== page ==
May. 1, 2015
Posted by Jennifer Huron
“The good thing about being diagnosed with Neurofibromatosis is that I can help other people with it,” says Bailey Gribben.
Bailey and his mom remember the days before his diagnosis: one day on the phone, he casually said he needed put the receiver to his good ear. This prompted a visit to the doctor, and it was then that they found a tumor in his left ear.
Two years later, a tumor on his spine and genetic testing revealed Bailey had Neurofibromatosis Type 2 (NF2), a genetic neurological disorder that causes tumors to grow on the nerves of the brain and spinal cord and is characterized by hearing loss.
In the 10 years and 14 surgeries since, Bailey has been a mission to find a cure. He has raised more than $75,000 for the Children’s Tumor Foundation, served as one of their ambassadors, participated in a study at the National Institutes of Health, regularly attended events, and repeatedly voiced the need for research.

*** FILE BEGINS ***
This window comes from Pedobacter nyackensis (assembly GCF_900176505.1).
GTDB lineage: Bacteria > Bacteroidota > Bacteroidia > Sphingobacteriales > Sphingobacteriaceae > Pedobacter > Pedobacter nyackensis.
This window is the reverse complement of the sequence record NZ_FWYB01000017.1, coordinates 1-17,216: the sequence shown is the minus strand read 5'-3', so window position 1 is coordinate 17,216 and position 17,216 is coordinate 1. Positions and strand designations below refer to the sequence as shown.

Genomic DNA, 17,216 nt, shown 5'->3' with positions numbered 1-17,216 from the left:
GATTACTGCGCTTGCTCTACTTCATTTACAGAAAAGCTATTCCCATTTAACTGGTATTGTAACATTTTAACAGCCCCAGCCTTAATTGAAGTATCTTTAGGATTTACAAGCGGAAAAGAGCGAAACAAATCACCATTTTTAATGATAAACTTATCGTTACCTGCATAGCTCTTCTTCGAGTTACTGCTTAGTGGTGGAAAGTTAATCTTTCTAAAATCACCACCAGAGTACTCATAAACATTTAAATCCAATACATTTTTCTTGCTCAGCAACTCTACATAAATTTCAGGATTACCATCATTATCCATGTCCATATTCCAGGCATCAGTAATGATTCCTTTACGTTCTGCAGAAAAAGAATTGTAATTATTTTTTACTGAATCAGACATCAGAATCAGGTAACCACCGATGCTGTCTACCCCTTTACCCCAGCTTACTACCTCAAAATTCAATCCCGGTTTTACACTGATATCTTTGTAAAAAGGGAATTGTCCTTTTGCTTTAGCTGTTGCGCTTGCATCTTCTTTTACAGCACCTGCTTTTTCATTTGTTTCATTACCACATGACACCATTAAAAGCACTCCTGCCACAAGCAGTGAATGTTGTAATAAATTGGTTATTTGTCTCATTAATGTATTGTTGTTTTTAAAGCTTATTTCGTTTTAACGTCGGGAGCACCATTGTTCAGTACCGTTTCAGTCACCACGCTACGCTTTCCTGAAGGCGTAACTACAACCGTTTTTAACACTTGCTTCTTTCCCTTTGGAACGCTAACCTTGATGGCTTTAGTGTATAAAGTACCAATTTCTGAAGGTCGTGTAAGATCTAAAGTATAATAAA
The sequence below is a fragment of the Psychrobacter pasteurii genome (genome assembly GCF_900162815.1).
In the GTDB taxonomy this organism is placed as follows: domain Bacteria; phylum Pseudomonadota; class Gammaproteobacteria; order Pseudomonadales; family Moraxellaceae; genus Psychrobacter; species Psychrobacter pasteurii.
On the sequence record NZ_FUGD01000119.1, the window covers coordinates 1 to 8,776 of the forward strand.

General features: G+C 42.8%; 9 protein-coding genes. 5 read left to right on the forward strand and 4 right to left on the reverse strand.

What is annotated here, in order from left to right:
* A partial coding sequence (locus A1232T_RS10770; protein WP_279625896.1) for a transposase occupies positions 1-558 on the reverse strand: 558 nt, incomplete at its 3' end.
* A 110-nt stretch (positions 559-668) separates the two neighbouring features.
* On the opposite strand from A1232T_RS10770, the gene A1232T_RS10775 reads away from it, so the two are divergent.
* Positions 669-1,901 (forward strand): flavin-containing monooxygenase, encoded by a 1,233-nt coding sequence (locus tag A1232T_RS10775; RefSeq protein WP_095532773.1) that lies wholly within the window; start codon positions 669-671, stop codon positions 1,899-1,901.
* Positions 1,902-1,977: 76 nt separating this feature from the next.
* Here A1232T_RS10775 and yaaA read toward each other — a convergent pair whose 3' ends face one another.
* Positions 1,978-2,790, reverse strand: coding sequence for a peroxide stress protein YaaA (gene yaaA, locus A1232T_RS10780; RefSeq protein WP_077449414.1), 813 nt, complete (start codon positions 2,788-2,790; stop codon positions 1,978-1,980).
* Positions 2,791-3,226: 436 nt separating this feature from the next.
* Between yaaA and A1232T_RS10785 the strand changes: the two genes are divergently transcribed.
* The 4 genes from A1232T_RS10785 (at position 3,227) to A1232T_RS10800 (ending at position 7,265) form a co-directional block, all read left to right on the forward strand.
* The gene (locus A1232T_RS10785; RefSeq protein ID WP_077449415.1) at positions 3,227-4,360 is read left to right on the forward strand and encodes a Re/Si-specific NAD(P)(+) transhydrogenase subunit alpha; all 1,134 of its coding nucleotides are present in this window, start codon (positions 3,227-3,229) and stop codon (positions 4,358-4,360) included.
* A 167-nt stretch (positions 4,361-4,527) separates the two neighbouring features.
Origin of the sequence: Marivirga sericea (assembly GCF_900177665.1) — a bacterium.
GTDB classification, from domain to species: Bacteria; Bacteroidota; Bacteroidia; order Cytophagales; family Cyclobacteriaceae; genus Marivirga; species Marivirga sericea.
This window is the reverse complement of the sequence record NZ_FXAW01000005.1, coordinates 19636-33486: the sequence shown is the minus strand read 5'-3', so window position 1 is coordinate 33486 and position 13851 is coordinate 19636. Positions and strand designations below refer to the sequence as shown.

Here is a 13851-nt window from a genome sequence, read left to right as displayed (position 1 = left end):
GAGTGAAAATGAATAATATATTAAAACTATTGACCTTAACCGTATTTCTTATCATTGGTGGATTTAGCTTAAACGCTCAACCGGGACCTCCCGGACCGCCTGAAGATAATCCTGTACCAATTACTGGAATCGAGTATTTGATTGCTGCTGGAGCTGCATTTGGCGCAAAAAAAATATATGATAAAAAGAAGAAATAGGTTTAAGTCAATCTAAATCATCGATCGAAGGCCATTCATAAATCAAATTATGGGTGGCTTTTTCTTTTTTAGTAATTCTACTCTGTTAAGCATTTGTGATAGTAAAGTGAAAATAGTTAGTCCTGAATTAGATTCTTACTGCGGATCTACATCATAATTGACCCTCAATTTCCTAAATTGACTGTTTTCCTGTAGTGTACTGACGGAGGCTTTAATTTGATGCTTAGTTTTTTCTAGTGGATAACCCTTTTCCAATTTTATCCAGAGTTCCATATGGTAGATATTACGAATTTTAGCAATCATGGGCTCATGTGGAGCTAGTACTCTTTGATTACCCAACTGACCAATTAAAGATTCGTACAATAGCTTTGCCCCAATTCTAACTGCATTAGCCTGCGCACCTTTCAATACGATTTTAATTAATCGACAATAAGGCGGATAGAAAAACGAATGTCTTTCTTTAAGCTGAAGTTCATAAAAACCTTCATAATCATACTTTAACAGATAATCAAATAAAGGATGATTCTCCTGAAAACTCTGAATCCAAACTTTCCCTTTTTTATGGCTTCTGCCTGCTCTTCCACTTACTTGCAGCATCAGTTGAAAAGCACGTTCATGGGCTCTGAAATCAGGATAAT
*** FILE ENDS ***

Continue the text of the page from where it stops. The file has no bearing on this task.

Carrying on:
“I have big plans and dreams and I will not let NF2 stop me from doing what I want to do,” says Bailey.
He never dwells on the disease, or that he must wait and watch every six months to see if the tumors have grown, or that doctors have told him he could wake up one morning and be deaf, or one day they may need to amputate his leg. Instead, he moves forward, focusing on action and awareness and what he wants to accomplish.
This fall, Bailey will enroll at Rochester Institute of Technology to study computer engineering and technology. He plans to work at Google.
Bailey encourages other patients by sharing his experiences and this advice: “I tell them there is always good in the bad. While it is easier to focus on the negativity, because there is more of it, look at the good of getting involved and meeting new people.”
NORD is honored to tell Bailey’s story as part of the 2015 Portraits of Courage celebration.